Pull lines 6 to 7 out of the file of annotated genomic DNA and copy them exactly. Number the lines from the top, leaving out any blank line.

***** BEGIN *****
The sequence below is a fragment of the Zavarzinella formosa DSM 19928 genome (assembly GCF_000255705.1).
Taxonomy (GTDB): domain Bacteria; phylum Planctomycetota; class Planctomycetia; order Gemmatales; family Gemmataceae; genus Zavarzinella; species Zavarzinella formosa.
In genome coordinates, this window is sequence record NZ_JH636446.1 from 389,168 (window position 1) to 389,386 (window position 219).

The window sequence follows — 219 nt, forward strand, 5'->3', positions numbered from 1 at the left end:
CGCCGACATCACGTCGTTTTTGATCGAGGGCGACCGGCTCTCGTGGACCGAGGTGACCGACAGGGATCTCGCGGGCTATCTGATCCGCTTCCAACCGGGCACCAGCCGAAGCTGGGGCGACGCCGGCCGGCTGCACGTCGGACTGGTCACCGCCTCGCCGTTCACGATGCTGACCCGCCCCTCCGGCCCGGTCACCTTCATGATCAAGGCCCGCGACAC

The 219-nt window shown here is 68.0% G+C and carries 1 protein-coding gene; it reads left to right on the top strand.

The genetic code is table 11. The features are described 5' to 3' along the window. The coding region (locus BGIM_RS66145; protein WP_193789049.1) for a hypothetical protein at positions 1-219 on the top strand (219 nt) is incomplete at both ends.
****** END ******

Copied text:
The 219-nt window shown here is 68.0% G+C and carries 1 protein-coding gene; it reads left to right on the top strand.

The genetic code is table 11. The features are described 5' to 3' along the window. The coding region (locus BGIM_RS66145; protein WP_193789049.1) for a hypothetical protein at positions 1-219 on the top strand (219 nt) is incomplete at both ends.